(Her husband arrives and provides a surprisingly poignant description, transforming his wife in my eyes)
“Doc, do everything you can.” His voice cracked and faltered before struggling on. He finally blurted out, “I…I love that old gal.”
After his description I no longer could think of Maggie Croft as a shriveled old woman with failing physiology. She had become an energetic harvester who had struggled through desperate decades tightly bonded to her husband. She had evoked the strongest display of public emotion of which I felt Ned Croft capable.
And struggle to save her life we did. We addressed her brain swelling to eke out precious millimeters of space within her skull to buy time for the blood clot to recede. We tried every management strategy to salvage the life of Maggie Croft—but in the end our efforts came to naught.
I recall Ned’s slow pace as he departed the intensive care unit. He pushed at the swinging doors, opening them a crack. Ned glanced back at his deceased wife’s body, his eyes vacant. Ned Croft with his tattered appearance and pained emotions was abruptly lost from view as the doors slammed shut behind him. The complexity of love has baffled the wisest sages. But for me, Ned’s simple utterance said it best. “Doc, I love that old gal.”
Excerpt from Carrying the Black Bag: A Neurologist’s Bedside Tales (Texas Tech University Press) by Tom Hutton, MD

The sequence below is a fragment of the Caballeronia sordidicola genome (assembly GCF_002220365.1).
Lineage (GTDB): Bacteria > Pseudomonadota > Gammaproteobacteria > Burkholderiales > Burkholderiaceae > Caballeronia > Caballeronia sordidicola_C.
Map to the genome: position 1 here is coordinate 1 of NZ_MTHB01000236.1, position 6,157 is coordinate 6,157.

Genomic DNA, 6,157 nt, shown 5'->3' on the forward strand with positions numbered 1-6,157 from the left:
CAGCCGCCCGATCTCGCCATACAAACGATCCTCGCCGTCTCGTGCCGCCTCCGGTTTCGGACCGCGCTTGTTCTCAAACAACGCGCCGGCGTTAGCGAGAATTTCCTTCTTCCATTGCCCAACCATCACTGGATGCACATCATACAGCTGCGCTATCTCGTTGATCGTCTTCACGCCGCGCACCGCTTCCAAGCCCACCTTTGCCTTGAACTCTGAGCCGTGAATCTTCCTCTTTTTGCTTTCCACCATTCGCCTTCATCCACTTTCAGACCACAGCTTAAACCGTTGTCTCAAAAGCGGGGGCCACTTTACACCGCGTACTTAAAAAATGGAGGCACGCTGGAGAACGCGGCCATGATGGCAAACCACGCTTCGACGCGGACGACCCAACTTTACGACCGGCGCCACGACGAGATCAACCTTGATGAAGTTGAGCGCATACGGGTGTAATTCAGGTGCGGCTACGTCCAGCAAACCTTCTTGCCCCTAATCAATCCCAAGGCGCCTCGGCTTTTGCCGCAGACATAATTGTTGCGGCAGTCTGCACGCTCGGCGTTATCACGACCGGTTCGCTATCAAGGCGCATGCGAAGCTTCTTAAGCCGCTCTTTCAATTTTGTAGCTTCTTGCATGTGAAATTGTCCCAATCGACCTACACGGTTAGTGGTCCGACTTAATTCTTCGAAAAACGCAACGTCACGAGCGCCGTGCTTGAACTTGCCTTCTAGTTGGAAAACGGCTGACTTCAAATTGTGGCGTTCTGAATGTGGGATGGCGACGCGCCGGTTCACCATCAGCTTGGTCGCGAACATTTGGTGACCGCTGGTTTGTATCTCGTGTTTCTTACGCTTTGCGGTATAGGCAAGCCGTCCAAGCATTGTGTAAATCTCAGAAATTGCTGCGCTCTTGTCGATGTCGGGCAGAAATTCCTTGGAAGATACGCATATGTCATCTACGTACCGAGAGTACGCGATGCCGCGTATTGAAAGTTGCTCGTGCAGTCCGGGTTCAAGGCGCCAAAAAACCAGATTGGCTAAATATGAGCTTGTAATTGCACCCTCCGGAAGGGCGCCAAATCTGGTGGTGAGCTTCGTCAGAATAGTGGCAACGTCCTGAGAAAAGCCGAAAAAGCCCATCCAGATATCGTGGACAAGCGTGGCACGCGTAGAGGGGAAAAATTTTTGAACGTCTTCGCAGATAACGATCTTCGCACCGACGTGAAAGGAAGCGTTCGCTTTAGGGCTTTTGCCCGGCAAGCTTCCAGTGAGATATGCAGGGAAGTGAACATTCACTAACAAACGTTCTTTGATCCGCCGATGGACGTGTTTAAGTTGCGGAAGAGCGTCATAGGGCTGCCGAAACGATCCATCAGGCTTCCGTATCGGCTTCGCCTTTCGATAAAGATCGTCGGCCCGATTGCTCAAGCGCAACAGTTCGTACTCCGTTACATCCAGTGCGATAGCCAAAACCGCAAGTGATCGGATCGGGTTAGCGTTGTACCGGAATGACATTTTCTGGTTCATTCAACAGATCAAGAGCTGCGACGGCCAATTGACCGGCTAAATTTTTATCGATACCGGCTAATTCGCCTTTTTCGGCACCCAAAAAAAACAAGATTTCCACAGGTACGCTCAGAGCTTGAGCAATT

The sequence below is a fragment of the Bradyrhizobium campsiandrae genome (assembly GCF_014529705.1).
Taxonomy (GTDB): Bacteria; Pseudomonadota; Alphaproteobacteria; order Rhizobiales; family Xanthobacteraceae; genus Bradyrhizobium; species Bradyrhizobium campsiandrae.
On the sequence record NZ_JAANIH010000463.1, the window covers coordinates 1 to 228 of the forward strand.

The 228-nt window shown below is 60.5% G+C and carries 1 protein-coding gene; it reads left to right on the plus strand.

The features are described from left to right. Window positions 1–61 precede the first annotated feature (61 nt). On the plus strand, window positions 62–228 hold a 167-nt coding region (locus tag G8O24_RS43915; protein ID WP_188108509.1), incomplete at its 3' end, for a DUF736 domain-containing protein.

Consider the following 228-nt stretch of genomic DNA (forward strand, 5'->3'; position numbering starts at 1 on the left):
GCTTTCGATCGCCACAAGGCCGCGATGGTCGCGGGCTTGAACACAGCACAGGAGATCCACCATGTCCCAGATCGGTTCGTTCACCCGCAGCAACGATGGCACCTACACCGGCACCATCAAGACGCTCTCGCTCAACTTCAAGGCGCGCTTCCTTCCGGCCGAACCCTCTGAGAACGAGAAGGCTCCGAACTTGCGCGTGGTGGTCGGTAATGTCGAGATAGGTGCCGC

If you follow my blog, you know that I reviewed another book written by a doctor recently. I am pleased to say that this book is completely different. Hutton has a style that borders on quirky mystery (makes sense as he confesses to reading mysteries growing up). And funny/beautiful descriptions aside, the doctors in this book are in their profession to save people and better lives, not fatten their pocketbooks. (Hutton keeps it real by making side cash with ambulance and hockey game gigs.) They go out on the limb and try risky, new procedures to do everything in their power to help a patient get better, rather than sit back and play it safe to prevent lawsuits. After several family members went through the grueling schedule and schooling of med school, I thought that I already had a healthy dose of respect for doctors, but this book prescribed me even more.
Such an array of emotions we are privy to, from feeding off a family’s faith in a situation that seems hopeless and beyond medical/scientific ability, to being faced with having no choice but to care for an admitted family member, to playing detective to find out who is behind continuous arsenic poisoning. I’m glad that Hutton has chosen to share these incredible stories and insight with the world.
Tom Hutton, M. D., is an internationally-recognized clinical and research neurologist and educator. The past president of the Texas Neurological Society, Dr. Hutton served as professor and vice chairman of the Department of Medical and Surgical Neurology at the Texas Tech School of Medicine. He now lives on his cattle ranch near Fredericksburg, Texas.
blog tour services provided by